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On Empathy, Anorexia’s Rare Reward

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We’ve all had the “What doesn’t kill you makes you stronger” adage drilled into us since the days when the scope of our suffering ranged from “no dessert for you tonight” to a bum set of Pokemon cards. And, in case we’d forgotten it, King Kanye revisited the mantra in his 2007 hit “Stronger.” [Yes, I’m equally amazed that was in 2007—where did that time go? I have not been having that much fun.] It’s an infallible cliché, mainly because it has meat on it’s bones—in the sea of hollow, modelesque proverbs, this one has booty. Which is a ridiculous way of saying: it’s pretty damn true.

The narrative offered up in those seven short words is often adopted by recovering addicts, and ex-addicts have a lot in common with (and are often compared to) those recovering from an eating disorder. It’s helpful for all of us in that wide swath of people—which is to say, people who have suffered an illness/addiction or self-harmed in some way—to find a little good in the giant suckhole that usually comprises recovery of any kind. But I don’t think it’s disingenuous reframing, and for me, at least, it’s been true that anorexia (and my subsequent recovery-ish), has strangely enough brought with it some gifts.

I was thinking about this yesterday as an absurd amount of like-age was racking up on my Facebook status about getting a new job. Facebook likes aren’t exactly weighted with gold—they are quick, easy, and relatively meaningless. That said, I don’t know many people who like or congratulate the people they don’t like or aren’t—in some tiny way—happy for. I couldn’t help but wonder if I would have received such an epic congratulatory response at all other stages of my life, and it dawned on me that, pre-anorexia, at various points, I probably wouldn’t have.

Why? Because I myself was lacking in empathy for other people, and that lack of empathy for others was a yucky byproduct of my own insecurities. Of course, I wasn’t a sociopath walking through life with no feeling—I cried at sad movies, and could feel physically ill about certain experiences my friends were going through—but I generally had trouble accepting the perceived weaknesses of those in my orbit. This had a lot to do with the extreme self-denial of my own setbacks that I was engaged in, flaws that I shrouded in a shaky, faux-confidence that was much more obnoxious than authentic.

When you’re so fragile that you can’t even talk to yourself about your problems, everyone else becomes a potential enemy. Everyone else has the ability to reveal you to yourself with a few choice words, or by simply displaying the failings that you know, deep down, you harbor yourself . And that? That is terrifying to someone in perma-run from themselves.

But in recovery it becomes really difficult to bury your issues, especially now that the crown jewel of hiding places—in my case, anorexia—is being forced away from you. You are forced into a really raw emotional space, and there’s not a lot of towel holding to cover up those naked spots. Instead, you’re encouraged to unleash all the bruises you’ve built up over time, you’re supposed to unleash them in order to get better. If you’re in a program, like I was, you’re also surrounded by people who are doing the same. And, let me tell you, it’s really hard to be an asshole to people who’ve seen you cry over a granola bar.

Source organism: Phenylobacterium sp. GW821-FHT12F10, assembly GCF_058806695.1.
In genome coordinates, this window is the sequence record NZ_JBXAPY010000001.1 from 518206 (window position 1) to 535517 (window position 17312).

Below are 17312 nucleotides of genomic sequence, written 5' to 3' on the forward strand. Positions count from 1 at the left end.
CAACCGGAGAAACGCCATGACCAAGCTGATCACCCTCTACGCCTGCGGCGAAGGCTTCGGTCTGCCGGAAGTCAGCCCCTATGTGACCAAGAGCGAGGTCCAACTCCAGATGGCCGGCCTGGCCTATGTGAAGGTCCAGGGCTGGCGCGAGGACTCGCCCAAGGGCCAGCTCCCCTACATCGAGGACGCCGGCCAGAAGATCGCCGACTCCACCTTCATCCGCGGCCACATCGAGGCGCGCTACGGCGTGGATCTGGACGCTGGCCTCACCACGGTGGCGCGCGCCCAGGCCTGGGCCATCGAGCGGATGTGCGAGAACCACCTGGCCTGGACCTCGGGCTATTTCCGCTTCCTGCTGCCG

Frankly, you no longer want to be that asshole—there’s no longer a desperate need. While you once protected yourself via harsh judgment of others (because if “they” suck so much, you don’t have time to think about why you do), you’re now faced with the reality that you’re similarly FUCKED UP—and, sometimes, even more so. It brings you down a few pegs, knocks you off your shitty, angry horse and helps you see other people with a lot more sympathy, and love, than you did before.

That self-awareness has helped me in a very straightforward way: I’m a nicer, kinder human. I am more generous, more willing to listen, and more accepting of other people’s imperfections than I ever was before. And though no announcement was made—no declaration of HEY WORLD, I’M LESS AWFUL—I think it has affected my relationships across the board. Fights with friends are now foreign to me and I am so open to—even excited by the prospect of—bringing old acquaintances into my life. If you’re in my life, even in the most peripheral way (say, we went to high school together and share an interest in running), I want you to do well. Did I want this before? Honestly, probably not.

These changes are noticeable, I think, if they’re genuine. When people realize you’re rooting for them—that you’re no longer on some fighting team—they start rooting for you. Even if it’s as simple as a Facebook like, or a quick “Congratulations!” But those minor moments, they are rewarding, and so pleasant in comparison to what might have come before. They’re also the sole reason why I’d never retrace my steps—why I’d never chose to replace the awful, full-blown anorexia I endured. There’s still a lot I don’t know, and I’m no Mother fucking Theresa (<–Exhibit A), but I do know I’m a better person. And, yes, that narrative might be trite, corny, and overused—but it’s also proven true. I’d venture to guess that anyone else who’s suffered similarly would agree: the pain from those periods can be mitigated, in the end, by the self-awareness and subsequent behavior change that they often bring.

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